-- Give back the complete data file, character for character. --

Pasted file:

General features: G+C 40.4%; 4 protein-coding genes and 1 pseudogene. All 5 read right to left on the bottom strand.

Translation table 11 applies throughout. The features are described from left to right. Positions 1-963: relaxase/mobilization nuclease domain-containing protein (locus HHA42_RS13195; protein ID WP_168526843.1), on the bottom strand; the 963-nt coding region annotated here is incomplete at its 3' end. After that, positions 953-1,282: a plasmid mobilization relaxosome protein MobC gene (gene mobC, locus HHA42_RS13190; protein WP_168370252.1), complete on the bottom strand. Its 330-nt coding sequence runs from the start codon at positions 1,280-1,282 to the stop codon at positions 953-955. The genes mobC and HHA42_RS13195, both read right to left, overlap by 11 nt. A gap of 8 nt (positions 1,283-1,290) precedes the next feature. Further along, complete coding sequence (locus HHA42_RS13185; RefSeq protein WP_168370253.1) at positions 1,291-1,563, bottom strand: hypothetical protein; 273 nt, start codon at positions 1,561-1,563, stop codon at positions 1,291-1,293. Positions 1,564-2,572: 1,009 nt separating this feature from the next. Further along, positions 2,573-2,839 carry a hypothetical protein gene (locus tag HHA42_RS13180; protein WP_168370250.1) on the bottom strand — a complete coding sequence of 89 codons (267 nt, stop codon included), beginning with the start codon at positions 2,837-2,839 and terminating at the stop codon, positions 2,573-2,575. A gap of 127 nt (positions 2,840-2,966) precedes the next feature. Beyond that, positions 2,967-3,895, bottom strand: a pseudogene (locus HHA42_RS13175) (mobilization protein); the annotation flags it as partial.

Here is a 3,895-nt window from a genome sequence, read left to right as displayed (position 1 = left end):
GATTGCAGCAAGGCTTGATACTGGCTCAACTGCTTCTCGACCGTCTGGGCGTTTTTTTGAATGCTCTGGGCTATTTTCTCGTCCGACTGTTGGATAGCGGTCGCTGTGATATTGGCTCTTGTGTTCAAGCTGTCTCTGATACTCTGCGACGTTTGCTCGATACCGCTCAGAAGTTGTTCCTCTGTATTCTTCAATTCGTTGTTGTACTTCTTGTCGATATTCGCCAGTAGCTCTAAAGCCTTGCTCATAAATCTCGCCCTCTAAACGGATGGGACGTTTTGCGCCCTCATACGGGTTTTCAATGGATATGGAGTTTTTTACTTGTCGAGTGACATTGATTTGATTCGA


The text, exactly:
General features: G+C 40.4%; 4 protein-coding genes and 1 pseudogene. All 5 read right to left on the bottom strand.

Translation table 11 applies throughout. The features are described from left to right. Positions 1-963: relaxase/mobilization nuclease domain-containing protein (locus HHA42_RS13195; protein ID WP_168526843.1), on the bottom strand; the 963-nt coding region annotated here is incomplete at its 3' end. After that, positions 953-1,282: a plasmid mobilization relaxosome protein MobC gene (gene mobC, locus HHA42_RS13190; protein WP_168370252.1), complete on the bottom strand. Its 330-nt coding sequence runs from the start codon at positions 1,280-1,282 to the stop codon at positions 953-955. The genes mobC and HHA42_RS13195, both read right to left, overlap by 11 nt. A gap of 8 nt (positions 1,283-1,290) precedes the next feature. Further along, complete coding sequence (locus HHA42_RS13185; RefSeq protein WP_168370253.1) at positions 1,291-1,563, bottom strand: hypothetical protein; 273 nt, start codon at positions 1,561-1,563, stop codon at positions 1,291-1,293. Positions 1,564-2,572: 1,009 nt separating this feature from the next. Further along, positions 2,573-2,839 carry a hypothetical protein gene (locus tag HHA42_RS13180; protein WP_168370250.1) on the bottom strand — a complete coding sequence of 89 codons (267 nt, stop codon included), beginning with the start codon at positions 2,837-2,839 and terminating at the stop codon, positions 2,573-2,575. A gap of 127 nt (positions 2,840-2,966) precedes the next feature. Beyond that, positions 2,967-3,895, bottom strand: a pseudogene (locus HHA42_RS13175) (mobilization protein); the annotation flags it as partial.

Here is a 3,895-nt window from a genome sequence, read left to right as displayed (position 1 = left end):
GATTGCAGCAAGGCTTGATACTGGCTCAACTGCTTCTCGACCGTCTGGGCGTTTTTTTGAATGCTCTGGGCTATTTTCTCGTCCGACTGTTGGATAGCGGTCGCTGTGATATTGGCTCTTGTGTTCAAGCTGTCTCTGATACTCTGCGACGTTTGCTCGATACCGCTCAGAAGTTGTTCCTCTGTATTCTTCAATTCGTTGTTGTACTTCTTGTCGATATTCGCCAGTAGCTCTAAAGCCTTGCTCATAAATCTCGCCCTCTAAACGGATGGGACGTTTTGCGCCCTCATACGGGTTTTCAATGGATATGGAGTTTTTTACTTGTCGAGTGACATTGATTTGATTCGA